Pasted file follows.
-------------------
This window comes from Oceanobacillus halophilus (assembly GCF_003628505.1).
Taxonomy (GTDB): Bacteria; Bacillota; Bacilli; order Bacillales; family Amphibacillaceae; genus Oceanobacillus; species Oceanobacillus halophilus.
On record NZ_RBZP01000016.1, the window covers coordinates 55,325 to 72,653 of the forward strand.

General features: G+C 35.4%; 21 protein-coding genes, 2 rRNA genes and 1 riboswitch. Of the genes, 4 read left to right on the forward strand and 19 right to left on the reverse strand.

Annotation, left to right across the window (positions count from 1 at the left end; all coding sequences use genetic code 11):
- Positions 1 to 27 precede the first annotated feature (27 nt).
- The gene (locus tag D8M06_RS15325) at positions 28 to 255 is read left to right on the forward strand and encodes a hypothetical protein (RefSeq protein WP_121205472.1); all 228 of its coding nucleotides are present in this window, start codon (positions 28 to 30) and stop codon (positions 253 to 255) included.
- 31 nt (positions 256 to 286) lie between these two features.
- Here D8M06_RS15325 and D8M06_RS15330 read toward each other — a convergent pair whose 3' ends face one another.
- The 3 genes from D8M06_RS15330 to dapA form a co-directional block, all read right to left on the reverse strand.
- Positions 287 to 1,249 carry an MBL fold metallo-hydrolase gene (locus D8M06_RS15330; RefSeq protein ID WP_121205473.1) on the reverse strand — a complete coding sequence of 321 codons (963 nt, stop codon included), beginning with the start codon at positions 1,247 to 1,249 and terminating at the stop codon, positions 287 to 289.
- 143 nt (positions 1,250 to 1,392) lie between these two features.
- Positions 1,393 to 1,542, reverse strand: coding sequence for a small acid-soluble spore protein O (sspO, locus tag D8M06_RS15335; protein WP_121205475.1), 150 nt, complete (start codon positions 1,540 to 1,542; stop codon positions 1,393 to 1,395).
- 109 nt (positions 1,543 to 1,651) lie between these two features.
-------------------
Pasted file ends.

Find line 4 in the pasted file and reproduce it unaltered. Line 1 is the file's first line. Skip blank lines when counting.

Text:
General features: G+C 35.4%; 21 protein-coding genes, 2 rRNA genes and 1 riboswitch. Of the genes, 4 read left to right on the forward strand and 19 right to left on the reverse strand.